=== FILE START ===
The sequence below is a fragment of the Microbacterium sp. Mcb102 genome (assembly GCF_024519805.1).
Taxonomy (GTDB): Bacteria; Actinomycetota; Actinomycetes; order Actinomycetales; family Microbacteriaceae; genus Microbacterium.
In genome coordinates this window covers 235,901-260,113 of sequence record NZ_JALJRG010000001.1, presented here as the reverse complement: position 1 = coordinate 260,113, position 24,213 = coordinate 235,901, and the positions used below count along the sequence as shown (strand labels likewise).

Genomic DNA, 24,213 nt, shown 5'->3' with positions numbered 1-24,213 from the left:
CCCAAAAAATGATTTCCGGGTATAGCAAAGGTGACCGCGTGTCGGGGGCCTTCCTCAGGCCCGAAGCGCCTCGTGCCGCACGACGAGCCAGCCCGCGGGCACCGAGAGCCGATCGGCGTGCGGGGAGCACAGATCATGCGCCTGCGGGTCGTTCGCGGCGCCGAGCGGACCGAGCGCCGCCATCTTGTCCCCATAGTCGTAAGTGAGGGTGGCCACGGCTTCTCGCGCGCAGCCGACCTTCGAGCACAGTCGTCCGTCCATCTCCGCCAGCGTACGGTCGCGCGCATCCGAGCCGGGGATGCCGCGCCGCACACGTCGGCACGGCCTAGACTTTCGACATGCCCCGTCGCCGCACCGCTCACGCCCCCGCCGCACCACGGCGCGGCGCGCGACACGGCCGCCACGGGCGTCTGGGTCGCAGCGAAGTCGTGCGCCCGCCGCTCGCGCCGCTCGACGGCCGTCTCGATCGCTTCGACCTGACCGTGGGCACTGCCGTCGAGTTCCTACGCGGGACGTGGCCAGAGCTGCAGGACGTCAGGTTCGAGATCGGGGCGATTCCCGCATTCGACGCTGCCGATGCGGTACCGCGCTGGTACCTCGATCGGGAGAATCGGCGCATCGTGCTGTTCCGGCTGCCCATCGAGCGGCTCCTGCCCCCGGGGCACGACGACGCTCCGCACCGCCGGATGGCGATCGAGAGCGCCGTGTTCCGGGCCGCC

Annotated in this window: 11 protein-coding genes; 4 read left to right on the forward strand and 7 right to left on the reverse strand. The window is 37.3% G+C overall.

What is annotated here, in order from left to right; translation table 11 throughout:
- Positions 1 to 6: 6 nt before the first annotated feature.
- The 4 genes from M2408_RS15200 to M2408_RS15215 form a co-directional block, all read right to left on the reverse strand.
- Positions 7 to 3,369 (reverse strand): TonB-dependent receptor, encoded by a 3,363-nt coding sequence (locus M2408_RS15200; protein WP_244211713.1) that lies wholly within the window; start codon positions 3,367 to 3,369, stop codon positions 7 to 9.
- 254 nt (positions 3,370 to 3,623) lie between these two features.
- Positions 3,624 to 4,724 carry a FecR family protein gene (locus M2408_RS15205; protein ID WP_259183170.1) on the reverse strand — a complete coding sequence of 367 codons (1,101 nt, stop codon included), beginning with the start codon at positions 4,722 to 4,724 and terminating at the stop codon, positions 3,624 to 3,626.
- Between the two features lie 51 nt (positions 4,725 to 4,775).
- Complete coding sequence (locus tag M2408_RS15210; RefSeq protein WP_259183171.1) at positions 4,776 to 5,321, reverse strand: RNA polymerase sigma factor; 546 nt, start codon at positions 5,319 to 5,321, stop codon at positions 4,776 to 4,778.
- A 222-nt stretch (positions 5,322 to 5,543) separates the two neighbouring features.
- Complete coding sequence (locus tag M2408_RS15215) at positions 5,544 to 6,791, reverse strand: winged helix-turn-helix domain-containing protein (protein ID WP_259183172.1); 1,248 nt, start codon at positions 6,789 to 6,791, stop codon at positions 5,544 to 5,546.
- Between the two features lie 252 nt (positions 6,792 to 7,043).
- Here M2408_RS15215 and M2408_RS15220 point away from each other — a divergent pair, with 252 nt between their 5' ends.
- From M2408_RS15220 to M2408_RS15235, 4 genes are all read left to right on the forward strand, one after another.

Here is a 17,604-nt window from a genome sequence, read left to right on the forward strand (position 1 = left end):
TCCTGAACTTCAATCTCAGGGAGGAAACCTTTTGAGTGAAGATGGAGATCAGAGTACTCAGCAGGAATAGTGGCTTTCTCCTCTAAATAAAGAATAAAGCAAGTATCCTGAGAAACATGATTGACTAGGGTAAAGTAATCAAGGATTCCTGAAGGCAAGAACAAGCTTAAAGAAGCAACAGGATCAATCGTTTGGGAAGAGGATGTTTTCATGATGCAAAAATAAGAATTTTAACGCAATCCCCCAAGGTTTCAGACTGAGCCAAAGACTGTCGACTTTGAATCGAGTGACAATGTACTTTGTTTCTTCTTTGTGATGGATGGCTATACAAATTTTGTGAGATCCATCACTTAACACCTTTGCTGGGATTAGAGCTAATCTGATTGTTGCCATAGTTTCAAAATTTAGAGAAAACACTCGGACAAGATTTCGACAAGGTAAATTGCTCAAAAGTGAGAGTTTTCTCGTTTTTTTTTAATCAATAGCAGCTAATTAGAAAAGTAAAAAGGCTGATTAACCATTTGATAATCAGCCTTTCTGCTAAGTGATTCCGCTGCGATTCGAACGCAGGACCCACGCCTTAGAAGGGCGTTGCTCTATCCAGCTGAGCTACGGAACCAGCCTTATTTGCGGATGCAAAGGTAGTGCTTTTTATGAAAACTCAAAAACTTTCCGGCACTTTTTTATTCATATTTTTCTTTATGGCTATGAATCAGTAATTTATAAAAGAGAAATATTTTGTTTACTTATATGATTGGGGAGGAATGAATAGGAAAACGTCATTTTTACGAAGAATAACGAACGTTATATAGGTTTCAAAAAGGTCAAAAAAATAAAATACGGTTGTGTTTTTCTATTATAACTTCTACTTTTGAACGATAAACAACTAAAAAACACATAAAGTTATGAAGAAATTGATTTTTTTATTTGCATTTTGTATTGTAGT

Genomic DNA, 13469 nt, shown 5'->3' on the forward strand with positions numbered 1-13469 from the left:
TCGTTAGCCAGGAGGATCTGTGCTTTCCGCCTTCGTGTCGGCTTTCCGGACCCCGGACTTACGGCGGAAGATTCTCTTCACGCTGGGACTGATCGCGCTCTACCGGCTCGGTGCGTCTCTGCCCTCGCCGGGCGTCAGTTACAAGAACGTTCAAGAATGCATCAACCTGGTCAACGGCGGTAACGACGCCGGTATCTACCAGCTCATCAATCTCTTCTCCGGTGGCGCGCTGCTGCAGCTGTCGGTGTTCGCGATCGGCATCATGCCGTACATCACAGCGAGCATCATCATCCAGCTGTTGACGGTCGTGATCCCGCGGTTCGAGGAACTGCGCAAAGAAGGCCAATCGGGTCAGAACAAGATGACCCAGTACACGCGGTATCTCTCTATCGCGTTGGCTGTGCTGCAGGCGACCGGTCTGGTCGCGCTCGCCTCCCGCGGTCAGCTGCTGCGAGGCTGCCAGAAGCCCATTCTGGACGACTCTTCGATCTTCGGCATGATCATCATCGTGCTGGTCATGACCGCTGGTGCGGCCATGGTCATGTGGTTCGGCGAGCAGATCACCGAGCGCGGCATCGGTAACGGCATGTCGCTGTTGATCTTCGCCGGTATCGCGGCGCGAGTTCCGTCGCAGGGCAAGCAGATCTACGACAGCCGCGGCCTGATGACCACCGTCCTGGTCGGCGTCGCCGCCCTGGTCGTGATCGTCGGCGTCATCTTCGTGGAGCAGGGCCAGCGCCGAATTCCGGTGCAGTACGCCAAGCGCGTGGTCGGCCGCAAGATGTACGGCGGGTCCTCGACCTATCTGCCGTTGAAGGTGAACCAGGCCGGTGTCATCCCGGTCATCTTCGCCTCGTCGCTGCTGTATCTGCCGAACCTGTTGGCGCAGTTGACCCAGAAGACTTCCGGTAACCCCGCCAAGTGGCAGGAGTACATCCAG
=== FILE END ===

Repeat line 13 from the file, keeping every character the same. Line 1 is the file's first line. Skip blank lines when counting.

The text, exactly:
- Between the two features lie 51 nt (positions 4,725 to 4,775).